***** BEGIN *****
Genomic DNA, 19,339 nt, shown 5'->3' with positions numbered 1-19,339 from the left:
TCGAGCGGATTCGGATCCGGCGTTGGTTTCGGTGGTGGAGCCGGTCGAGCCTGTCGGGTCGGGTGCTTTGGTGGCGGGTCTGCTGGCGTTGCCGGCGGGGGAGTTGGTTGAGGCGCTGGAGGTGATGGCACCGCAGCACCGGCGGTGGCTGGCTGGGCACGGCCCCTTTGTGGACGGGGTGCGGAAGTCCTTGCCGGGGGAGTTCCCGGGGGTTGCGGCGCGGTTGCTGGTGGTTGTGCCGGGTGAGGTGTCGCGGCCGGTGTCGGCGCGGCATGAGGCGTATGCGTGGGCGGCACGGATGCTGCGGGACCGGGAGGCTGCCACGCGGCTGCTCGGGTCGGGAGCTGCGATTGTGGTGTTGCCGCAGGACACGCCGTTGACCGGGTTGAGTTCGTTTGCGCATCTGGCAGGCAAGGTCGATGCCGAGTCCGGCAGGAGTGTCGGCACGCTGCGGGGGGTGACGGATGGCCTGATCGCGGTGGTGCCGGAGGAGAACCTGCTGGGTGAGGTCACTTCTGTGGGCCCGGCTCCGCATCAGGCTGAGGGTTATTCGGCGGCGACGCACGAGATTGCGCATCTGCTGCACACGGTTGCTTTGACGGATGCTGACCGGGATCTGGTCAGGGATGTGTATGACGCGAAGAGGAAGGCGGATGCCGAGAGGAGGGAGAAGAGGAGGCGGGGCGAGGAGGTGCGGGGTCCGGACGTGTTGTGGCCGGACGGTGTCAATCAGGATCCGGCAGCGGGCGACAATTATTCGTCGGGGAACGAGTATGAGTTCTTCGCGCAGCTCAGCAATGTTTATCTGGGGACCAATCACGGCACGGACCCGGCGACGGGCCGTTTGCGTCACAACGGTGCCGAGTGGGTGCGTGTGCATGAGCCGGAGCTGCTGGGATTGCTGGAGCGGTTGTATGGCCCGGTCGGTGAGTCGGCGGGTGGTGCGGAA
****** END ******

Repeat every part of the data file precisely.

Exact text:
Genomic DNA, 19,339 nt, shown 5'->3' with positions numbered 1-19,339 from the left:
TCGAGCGGATTCGGATCCGGCGTTGGTTTCGGTGGTGGAGCCGGTCGAGCCTGTCGGGTCGGGTGCTTTGGTGGCGGGTCTGCTGGCGTTGCCGGCGGGGGAGTTGGTTGAGGCGCTGGAGGTGATGGCACCGCAGCACCGGCGGTGGCTGGCTGGGCACGGCCCCTTTGTGGACGGGGTGCGGAAGTCCTTGCCGGGGGAGTTCCCGGGGGTTGCGGCGCGGTTGCTGGTGGTTGTGCCGGGTGAGGTGTCGCGGCCGGTGTCGGCGCGGCATGAGGCGTATGCGTGGGCGGCACGGATGCTGCGGGACCGGGAGGCTGCCACGCGGCTGCTCGGGTCGGGAGCTGCGATTGTGGTGTTGCCGCAGGACACGCCGTTGACCGGGTTGAGTTCGTTTGCGCATCTGGCAGGCAAGGTCGATGCCGAGTCCGGCAGGAGTGTCGGCACGCTGCGGGGGGTGACGGATGGCCTGATCGCGGTGGTGCCGGAGGAGAACCTGCTGGGTGAGGTCACTTCTGTGGGCCCGGCTCCGCATCAGGCTGAGGGTTATTCGGCGGCGACGCACGAGATTGCGCATCTGCTGCACACGGTTGCTTTGACGGATGCTGACCGGGATCTGGTCAGGGATGTGTATGACGCGAAGAGGAAGGCGGATGCCGAGAGGAGGGAGAAGAGGAGGCGGGGCGAGGAGGTGCGGGGTCCGGACGTGTTGTGGCCGGACGGTGTCAATCAGGATCCGGCAGCGGGCGACAATTATTCGTCGGGGAACGAGTATGAGTTCTTCGCGCAGCTCAGCAATGTTTATCTGGGGACCAATCACGGCACGGACCCGGCGACGGGCCGTTTGCGTCACAACGGTGCCGAGTGGGTGCGTGTGCATGAGCCGGAGCTGCTGGGATTGCTGGAGCGGTTGTATGGCCCGGTCGGTGAGTCGGCGGGTGGTGCGGAA